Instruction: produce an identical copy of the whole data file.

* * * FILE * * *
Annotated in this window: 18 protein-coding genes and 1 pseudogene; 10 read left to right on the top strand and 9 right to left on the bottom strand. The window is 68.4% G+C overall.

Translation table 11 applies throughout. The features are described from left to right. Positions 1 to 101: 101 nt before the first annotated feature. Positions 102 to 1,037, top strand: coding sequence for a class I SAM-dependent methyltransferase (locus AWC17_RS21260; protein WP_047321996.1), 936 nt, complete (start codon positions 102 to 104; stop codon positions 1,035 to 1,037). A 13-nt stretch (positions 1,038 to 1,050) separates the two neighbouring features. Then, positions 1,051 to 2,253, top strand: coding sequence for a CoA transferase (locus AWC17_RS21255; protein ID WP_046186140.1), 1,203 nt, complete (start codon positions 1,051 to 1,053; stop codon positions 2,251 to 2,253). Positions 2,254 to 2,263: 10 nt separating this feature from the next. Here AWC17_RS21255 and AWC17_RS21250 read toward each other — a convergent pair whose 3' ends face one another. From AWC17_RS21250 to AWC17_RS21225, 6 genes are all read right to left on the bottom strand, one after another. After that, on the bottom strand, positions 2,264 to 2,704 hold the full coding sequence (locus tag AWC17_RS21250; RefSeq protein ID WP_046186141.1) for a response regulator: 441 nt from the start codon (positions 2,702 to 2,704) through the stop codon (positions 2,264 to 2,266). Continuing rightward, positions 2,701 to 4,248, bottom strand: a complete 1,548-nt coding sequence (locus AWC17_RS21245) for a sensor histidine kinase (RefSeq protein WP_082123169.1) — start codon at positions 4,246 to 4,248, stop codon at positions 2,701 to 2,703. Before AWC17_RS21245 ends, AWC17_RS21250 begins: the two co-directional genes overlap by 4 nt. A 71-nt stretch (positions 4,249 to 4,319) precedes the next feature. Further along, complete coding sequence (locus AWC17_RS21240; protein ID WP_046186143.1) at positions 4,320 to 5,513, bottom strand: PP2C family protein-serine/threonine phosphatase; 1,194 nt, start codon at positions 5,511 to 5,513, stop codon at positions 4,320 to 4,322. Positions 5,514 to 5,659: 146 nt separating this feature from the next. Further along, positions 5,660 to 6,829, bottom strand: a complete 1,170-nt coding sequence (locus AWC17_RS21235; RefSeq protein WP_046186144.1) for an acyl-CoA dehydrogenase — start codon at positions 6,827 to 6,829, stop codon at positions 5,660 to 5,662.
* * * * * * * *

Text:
Annotated in this window: 18 protein-coding genes and 1 pseudogene; 10 read left to right on the top strand and 9 right to left on the bottom strand. The window is 68.4% G+C overall.

Translation table 11 applies throughout. The features are described from left to right. Positions 1 to 101: 101 nt before the first annotated feature. Positions 102 to 1,037, top strand: coding sequence for a class I SAM-dependent methyltransferase (locus AWC17_RS21260; protein WP_047321996.1), 936 nt, complete (start codon positions 102 to 104; stop codon positions 1,035 to 1,037). A 13-nt stretch (positions 1,038 to 1,050) separates the two neighbouring features. Then, positions 1,051 to 2,253, top strand: coding sequence for a CoA transferase (locus AWC17_RS21255; protein ID WP_046186140.1), 1,203 nt, complete (start codon positions 1,051 to 1,053; stop codon positions 2,251 to 2,253). Positions 2,254 to 2,263: 10 nt separating this feature from the next. Here AWC17_RS21255 and AWC17_RS21250 read toward each other — a convergent pair whose 3' ends face one another. From AWC17_RS21250 to AWC17_RS21225, 6 genes are all read right to left on the bottom strand, one after another. After that, on the bottom strand, positions 2,264 to 2,704 hold the full coding sequence (locus tag AWC17_RS21250; RefSeq protein ID WP_046186141.1) for a response regulator: 441 nt from the start codon (positions 2,702 to 2,704) through the stop codon (positions 2,264 to 2,266). Continuing rightward, positions 2,701 to 4,248, bottom strand: a complete 1,548-nt coding sequence (locus AWC17_RS21245) for a sensor histidine kinase (RefSeq protein WP_082123169.1) — start codon at positions 4,246 to 4,248, stop codon at positions 2,701 to 2,703. Before AWC17_RS21245 ends, AWC17_RS21250 begins: the two co-directional genes overlap by 4 nt. A 71-nt stretch (positions 4,249 to 4,319) precedes the next feature. Further along, complete coding sequence (locus AWC17_RS21240; protein ID WP_046186143.1) at positions 4,320 to 5,513, bottom strand: PP2C family protein-serine/threonine phosphatase; 1,194 nt, start codon at positions 5,511 to 5,513, stop codon at positions 4,320 to 4,322. Positions 5,514 to 5,659: 146 nt separating this feature from the next. Further along, positions 5,660 to 6,829, bottom strand: a complete 1,170-nt coding sequence (locus AWC17_RS21235; RefSeq protein WP_046186144.1) for an acyl-CoA dehydrogenase — start codon at positions 6,827 to 6,829, stop codon at positions 5,660 to 5,662.